"The government is still keeping crucial information about the extent of the damage a carefully guarded secret--from everyone except BP.
Under the federal code governing the damage assessment protocol, as the responsible party, BP is guaranteed a role in the process, and therefore has access to data that the government isn't required to show the public. This privileged information, of course, gives BP an advantage, since the company now knows what it's up against in court. In fact, BP has already hired a fleet of scientists to conduct its own assessment of the damage, which the company could use to challenge the government's analysis. BP's scientists have signed three-year confidentiality agreements, meaning they can't disclose their data to the public.
Nine prominent scientists and marine researchers from groups and research institutions including the National Wildlife Federation, the Union of Concerned Scientists, and Florida State University sent a letter to Attorney General Eric Holder and BP CEO Robert Dudley on Tuesday calling for 'full and timely transparency of all scientific information' related to the disaster. If the government released the damage data, local and regional conservation and environmental groups could provide valuable insight, said David Pettit, a lawyer with the Natural Resources Defense Council. But there's no formal public input period until the government issues its draft restoration plan, which could take years.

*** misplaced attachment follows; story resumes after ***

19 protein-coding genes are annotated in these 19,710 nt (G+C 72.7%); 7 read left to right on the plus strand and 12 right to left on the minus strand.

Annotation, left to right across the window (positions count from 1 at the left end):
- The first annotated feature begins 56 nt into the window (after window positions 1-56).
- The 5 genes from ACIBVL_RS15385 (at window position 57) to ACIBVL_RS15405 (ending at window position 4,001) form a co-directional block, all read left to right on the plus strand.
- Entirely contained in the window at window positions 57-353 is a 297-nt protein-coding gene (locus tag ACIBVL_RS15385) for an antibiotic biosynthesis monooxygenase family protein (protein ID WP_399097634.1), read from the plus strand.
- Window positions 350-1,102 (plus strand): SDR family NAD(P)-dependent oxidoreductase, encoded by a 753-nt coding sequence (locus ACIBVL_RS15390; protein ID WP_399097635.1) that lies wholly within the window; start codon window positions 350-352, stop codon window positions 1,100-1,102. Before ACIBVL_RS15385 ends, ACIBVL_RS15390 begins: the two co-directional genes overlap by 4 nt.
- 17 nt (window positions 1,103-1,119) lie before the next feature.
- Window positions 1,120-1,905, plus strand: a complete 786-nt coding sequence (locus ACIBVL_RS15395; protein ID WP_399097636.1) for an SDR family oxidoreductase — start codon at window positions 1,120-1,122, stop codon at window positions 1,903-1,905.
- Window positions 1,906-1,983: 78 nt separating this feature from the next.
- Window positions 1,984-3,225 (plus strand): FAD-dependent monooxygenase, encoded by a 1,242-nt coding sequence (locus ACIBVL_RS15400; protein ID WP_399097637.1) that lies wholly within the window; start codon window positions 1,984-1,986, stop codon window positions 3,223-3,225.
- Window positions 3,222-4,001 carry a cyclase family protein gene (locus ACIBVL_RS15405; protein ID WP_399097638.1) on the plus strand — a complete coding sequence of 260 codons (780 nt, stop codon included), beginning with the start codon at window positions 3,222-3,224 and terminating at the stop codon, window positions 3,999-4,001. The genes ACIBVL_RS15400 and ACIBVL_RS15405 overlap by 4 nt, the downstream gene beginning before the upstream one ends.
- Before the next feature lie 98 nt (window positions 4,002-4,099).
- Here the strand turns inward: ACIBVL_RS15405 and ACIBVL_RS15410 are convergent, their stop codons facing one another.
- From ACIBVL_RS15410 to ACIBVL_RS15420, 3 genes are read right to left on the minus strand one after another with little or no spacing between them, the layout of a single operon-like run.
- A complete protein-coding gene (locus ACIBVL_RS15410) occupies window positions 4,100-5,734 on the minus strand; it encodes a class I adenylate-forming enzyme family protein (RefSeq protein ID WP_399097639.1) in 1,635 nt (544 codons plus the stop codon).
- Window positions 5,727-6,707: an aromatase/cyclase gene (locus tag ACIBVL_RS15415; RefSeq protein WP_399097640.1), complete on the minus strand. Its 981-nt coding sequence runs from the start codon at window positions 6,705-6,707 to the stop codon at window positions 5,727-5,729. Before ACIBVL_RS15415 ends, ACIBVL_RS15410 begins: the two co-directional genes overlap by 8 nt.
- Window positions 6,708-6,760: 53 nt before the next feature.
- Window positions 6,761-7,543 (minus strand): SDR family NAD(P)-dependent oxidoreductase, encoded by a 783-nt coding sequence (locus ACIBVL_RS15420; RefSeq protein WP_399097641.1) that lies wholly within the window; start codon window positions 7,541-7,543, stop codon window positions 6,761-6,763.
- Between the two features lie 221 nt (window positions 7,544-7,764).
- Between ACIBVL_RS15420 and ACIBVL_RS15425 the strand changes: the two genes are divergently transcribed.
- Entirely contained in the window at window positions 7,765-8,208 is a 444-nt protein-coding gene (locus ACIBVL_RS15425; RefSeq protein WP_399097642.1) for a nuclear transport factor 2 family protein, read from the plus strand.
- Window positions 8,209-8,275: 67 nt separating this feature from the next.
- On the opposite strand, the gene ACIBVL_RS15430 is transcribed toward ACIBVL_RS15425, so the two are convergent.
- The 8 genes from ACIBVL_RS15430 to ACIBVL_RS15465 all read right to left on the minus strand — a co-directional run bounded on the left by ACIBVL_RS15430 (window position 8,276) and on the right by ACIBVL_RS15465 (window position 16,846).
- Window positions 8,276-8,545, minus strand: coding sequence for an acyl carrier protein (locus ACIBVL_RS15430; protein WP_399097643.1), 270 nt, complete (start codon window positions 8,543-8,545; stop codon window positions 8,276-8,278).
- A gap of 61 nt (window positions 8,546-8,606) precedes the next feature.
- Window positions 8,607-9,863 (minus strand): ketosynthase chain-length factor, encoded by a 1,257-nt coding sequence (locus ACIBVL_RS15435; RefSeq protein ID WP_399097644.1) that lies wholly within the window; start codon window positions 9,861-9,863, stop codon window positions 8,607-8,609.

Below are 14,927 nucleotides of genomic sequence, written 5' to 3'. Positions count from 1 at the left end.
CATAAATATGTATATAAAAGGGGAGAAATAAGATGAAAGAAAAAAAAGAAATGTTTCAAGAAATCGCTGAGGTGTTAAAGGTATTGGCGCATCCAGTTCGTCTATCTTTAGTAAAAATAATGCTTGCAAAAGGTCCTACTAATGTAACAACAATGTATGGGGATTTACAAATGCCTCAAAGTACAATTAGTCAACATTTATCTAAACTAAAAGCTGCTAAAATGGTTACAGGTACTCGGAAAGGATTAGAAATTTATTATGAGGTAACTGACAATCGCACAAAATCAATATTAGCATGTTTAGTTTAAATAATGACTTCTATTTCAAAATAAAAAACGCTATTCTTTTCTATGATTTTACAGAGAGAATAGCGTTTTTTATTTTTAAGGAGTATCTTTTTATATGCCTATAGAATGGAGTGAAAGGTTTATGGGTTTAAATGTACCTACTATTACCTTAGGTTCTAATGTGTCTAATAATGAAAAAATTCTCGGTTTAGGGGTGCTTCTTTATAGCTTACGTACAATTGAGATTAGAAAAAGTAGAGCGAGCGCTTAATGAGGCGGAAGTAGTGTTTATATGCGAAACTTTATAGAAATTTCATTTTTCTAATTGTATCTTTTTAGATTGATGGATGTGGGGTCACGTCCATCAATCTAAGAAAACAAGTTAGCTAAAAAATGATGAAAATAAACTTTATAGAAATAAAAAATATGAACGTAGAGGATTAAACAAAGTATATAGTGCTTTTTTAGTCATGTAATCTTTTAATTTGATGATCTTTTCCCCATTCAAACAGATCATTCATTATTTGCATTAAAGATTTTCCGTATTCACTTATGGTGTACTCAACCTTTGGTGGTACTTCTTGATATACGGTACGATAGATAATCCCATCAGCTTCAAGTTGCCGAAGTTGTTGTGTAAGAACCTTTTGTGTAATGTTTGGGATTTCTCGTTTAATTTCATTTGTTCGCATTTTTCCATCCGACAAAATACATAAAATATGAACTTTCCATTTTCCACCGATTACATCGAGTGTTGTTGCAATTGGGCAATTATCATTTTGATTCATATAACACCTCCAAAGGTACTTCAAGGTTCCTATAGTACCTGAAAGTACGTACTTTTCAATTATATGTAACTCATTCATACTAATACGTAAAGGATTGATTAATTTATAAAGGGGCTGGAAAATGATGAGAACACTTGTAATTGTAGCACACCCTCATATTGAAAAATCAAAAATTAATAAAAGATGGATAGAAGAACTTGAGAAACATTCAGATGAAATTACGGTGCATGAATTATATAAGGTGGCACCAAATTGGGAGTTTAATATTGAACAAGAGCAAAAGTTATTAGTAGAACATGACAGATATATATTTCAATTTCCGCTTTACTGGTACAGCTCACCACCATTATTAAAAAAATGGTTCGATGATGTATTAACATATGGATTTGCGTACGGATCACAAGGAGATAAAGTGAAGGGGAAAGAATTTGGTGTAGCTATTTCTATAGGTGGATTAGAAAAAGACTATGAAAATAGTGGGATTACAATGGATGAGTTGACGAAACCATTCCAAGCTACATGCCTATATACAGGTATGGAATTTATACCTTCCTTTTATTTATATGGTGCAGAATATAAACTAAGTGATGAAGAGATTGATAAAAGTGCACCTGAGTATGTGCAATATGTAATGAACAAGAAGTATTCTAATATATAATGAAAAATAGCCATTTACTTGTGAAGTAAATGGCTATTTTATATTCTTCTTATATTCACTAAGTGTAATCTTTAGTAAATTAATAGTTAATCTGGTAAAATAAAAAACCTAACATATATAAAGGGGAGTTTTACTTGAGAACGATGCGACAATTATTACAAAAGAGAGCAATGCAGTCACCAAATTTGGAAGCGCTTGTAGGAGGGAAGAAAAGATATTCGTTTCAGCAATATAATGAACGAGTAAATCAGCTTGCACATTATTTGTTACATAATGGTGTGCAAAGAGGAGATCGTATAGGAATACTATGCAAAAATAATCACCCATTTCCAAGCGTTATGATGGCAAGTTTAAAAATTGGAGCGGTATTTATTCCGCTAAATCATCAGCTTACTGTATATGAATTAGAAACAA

While the government is releasing some data on wildlife deaths, it has not been forthcoming with more specific information, such as the species of birds, reptiles, and mammals that have been found coated in oil or dead."